Stephen Varone and Peter Varsalona in Building Operations on August 7, 2012
In New York City, buildings are required to have separate sewer and storm-water lines. In many properties, the two pipes merge right before leaving the building and combine to form one line, which connects to the city's main below the street. If the city has separate sewer and storm water mains in front of the property, then the building's lines must connect to each main separately.
Sewer and storm lines are typically made of concrete, cast iron, clay (terracotta), brick or PVC and measure from four inches in diameter to thirty inches or more, with eight- to twelve-inch diameter pipes the most common. City mains are usually much larger. A building's sewer or storm line runs roughly 10 feet below ground.
Roots of the Problem
Underground pipes, especially concrete, brick, and clay, are subject to decay from groundwater and shifts in the surrounding soil. Once a pipe breaks, soil, tree roots (and occasionally small animals) can enter, blocking the flow of waste water. If the break is large enough, the pipe will act as a conduit for large amounts of soil and groundwater, which can create a depression, or sinkhole, in the ground above.
The most effective way to check the condition of your sewer line is with a video probe, which avoids the expensive and time-consuming method of digging up the ground to check the condition of the pipe. A specially fitted camera on the end of a cable is inserted through the pipe's trap (the "U"-shaped bend), located just inside the building. A video monitor displays cracks, loose joints, intruding roots and other defects in the pipe and their locations, as well as clogs and built-up residue.
If the video probes show the sewer pipe to be in good overall condition, and the backups are attributable to minor clogs and build-up, then a thorough cleaning using high-powered jets with multiple heads should do the trick of removing the muck and blockage. As a general maintenance item, an annual jet cleaning is a good idea.
Something Old, Something Pneumatic
If the scale and corrosion is very thick, or tree roots have infiltrated the pipe, a pneumatic-powered rotating cutter inserted into the pipe may be required to clear the line.
If the video probe shows that the pipe has minor cracks, or the interior surface of a concrete pipe is worn or pitted, then a method of repair called cured-in-place pipe (CIPP) may be used. Here, the pipe is first jet-cleaned, then an inflatable felt liner is cut to the length of pipe, saturated with an epoxy resin on the outside and installed so that it presses against the pipe's inner wall, filling cracks, minor holes and worn surfaces. After the resin cures, the liner is deflated and extracted, leaving behind the hardened resin, which now forms a seamless, structurally sound pipe within a pipe. A robotic cutting tool restores the holes where other pipes connect to the line.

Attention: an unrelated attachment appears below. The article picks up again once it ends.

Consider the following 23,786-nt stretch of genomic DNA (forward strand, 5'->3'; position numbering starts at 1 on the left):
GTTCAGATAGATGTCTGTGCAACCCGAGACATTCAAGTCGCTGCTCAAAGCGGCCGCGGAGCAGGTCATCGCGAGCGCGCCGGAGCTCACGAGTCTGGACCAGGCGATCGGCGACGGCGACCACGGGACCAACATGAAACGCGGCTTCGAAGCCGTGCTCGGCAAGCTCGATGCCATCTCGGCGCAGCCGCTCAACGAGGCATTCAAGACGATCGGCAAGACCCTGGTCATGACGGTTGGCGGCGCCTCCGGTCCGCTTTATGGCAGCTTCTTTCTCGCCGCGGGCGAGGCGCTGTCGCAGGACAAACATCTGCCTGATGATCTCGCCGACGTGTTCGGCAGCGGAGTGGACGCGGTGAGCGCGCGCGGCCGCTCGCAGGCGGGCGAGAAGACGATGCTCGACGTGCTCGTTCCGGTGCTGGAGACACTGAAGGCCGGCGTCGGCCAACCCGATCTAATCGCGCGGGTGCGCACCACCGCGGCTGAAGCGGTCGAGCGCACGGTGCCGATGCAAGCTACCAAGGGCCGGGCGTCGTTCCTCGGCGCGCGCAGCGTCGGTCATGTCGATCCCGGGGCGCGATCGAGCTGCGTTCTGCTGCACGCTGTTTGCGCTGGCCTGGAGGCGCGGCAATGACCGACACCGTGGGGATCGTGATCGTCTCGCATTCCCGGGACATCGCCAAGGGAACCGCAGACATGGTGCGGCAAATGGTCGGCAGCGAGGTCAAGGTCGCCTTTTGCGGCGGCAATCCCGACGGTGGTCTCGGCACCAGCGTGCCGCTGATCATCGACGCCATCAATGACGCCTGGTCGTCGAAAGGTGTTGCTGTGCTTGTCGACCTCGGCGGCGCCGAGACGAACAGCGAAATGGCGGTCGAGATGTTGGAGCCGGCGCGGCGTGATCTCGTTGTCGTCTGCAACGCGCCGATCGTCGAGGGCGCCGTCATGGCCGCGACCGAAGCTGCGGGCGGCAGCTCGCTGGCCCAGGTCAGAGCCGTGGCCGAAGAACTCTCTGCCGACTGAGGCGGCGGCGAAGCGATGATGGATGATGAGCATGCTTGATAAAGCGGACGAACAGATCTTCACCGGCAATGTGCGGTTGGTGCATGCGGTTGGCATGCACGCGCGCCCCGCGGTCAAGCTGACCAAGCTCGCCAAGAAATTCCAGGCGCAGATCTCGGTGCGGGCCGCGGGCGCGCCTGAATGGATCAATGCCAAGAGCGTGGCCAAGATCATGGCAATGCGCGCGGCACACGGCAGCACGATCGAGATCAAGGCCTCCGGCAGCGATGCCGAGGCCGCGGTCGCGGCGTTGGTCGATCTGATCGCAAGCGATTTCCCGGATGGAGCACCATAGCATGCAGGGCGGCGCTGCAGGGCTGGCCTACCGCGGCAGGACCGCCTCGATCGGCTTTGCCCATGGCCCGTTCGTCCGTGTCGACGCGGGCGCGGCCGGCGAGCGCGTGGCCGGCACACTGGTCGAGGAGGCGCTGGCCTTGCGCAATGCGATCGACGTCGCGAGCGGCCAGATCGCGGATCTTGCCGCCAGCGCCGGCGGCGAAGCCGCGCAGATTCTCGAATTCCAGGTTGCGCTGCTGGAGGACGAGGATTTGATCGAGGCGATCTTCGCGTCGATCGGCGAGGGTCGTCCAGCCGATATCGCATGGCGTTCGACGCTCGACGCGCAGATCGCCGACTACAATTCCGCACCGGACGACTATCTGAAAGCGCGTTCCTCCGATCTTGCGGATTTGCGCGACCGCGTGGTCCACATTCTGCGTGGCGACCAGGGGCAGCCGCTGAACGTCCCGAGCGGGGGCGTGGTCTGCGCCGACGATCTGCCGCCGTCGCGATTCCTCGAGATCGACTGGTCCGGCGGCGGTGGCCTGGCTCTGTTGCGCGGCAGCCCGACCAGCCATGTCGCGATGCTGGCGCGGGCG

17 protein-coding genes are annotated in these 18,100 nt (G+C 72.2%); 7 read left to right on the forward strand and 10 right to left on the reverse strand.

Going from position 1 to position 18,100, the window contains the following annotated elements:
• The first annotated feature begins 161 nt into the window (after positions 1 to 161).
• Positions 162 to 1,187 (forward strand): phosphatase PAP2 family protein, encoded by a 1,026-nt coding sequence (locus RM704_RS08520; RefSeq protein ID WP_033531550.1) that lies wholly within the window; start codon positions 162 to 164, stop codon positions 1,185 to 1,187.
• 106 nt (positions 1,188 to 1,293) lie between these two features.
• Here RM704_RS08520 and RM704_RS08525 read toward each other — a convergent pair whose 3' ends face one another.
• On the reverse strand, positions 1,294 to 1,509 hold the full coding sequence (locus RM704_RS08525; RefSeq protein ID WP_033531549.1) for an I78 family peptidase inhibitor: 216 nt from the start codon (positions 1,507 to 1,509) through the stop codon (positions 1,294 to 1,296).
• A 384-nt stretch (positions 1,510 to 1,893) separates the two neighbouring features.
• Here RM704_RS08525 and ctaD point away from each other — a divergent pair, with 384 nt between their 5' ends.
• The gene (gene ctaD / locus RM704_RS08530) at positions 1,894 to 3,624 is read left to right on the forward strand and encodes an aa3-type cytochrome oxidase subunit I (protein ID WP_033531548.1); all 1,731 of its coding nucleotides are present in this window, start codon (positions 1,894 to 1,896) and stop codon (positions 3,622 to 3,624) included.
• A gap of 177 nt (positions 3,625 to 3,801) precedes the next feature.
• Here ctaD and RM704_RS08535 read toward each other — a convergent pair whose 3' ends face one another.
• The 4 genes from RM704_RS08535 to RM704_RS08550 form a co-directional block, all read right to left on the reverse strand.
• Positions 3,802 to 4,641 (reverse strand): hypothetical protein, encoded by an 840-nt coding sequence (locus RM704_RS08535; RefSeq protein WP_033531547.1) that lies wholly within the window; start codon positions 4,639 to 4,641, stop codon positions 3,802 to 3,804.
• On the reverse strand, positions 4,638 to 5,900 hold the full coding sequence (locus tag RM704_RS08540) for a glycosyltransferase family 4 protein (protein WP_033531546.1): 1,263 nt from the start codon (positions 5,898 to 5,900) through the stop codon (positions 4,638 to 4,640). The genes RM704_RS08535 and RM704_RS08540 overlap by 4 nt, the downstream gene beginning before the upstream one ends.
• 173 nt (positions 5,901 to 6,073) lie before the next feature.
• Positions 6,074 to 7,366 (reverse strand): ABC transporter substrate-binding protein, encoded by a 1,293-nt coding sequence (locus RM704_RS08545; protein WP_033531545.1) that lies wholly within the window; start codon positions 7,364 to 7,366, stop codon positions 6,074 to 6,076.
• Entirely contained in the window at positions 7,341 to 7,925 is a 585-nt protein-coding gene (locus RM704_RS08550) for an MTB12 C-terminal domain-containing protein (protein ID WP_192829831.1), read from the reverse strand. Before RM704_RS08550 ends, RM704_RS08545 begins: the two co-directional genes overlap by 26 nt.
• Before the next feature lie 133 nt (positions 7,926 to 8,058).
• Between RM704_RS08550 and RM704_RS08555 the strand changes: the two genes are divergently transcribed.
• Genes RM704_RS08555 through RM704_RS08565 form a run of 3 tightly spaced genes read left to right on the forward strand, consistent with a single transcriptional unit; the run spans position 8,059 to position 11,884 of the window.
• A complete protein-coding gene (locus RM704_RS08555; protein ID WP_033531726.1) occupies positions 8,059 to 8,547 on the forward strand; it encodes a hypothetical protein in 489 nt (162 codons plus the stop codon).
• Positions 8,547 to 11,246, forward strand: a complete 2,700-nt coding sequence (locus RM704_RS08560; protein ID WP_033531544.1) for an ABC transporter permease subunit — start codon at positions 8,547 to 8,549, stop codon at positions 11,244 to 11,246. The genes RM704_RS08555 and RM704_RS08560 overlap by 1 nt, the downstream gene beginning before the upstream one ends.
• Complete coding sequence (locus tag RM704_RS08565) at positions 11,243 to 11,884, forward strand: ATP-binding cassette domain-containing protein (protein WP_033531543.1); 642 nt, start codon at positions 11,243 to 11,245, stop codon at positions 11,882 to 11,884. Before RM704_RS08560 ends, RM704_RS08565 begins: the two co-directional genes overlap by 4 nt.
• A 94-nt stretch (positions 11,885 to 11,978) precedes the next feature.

If the pipe has collapsed or suffered large holes or other significant defects, then either the entire pipe or sections of it will need to be replaced, which entails digging up the ground. You'll need an engineering firm to specify the size and location of the replacement piping and areas of repair. Replacement piping should be the same kind as the existing piping, so concrete pipes would be replaced with concrete pipes, and so forth.
Where the Bodies Are Buried
Before excavating, you'll need to hire a testing company to perform a ground-penetrating radar survey to locate and mark other utility lines, such as gas, electric or phone that could be damaged during the digging. Once the damaged pipes are dug up and removed, the replacement pipes have to be set at the proper depth and slope so the unpressurized water can flow from the building to the city main.
Your condo or co-op is responsible for the entire length of the sewer line, from inside the building to where it connects to the city main, beyond the property line. A work permit from the New York City Department of Transportation will be required if you are replacing sections of piping that run on the city's property. Additionally, you'll need work permits from the New York City Department of Environmental Protection and the Department of Buildings.
You may need to shut off the water to the building for a brief period while the pipes are being repaired or replaced. If the work takes longer, a temporary bypass system can be set up for drainage until the new or repaired pipes are in place. Before the building's sewer line is connected to the city's main, it must be tested to make sure all the joints are tight.
Stephen Varone and Peter Varsalona are principals at Rand Engineering & Architecture.
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